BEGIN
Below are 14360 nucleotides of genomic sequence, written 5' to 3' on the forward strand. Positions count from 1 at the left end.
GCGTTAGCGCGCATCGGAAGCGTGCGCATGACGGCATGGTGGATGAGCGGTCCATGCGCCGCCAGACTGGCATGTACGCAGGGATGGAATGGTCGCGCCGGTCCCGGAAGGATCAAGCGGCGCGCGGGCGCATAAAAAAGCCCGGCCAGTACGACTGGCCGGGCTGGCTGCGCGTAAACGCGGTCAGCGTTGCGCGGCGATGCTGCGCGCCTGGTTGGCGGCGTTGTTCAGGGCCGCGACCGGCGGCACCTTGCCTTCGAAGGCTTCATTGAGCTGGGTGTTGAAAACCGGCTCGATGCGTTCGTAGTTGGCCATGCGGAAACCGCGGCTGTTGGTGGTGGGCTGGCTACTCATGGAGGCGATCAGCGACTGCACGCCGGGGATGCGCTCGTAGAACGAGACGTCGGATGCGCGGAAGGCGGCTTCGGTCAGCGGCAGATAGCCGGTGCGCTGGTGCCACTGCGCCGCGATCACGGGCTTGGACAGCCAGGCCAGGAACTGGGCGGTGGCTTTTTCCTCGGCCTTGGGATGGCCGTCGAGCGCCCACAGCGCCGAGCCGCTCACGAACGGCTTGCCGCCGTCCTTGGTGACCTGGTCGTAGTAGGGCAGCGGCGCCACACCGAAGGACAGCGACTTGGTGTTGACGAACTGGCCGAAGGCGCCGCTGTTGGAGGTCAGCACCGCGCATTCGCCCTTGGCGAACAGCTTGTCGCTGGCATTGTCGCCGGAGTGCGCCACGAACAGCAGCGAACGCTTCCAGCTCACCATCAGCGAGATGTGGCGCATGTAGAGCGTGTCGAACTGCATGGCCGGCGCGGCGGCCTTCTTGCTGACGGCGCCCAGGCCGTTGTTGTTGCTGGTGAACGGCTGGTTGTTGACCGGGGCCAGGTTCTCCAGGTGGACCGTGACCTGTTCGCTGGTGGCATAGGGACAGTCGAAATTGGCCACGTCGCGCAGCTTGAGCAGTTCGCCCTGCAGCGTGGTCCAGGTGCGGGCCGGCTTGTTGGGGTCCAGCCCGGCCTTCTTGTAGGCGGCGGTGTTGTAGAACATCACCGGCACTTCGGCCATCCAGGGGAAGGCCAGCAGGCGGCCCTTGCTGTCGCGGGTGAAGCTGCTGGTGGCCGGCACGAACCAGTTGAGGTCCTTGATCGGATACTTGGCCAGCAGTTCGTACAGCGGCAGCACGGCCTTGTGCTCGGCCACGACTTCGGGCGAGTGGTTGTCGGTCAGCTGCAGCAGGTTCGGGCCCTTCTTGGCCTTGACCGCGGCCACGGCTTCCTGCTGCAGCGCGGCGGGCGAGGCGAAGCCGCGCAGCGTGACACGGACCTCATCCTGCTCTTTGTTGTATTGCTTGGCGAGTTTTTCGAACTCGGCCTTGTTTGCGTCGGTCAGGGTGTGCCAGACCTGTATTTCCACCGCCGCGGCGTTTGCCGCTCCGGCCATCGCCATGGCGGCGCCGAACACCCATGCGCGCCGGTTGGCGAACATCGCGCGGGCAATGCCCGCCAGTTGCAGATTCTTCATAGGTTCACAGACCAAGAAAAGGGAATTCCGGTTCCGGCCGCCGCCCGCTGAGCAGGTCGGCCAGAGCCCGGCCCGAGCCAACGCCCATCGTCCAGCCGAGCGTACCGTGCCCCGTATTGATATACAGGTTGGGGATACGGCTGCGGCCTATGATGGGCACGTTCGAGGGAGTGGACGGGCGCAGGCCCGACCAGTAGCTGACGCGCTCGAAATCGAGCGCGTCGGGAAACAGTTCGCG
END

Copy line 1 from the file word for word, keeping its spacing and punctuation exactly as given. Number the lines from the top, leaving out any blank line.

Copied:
Below are 14360 nucleotides of genomic sequence, written 5' to 3' on the forward strand. Positions count from 1 at the left end.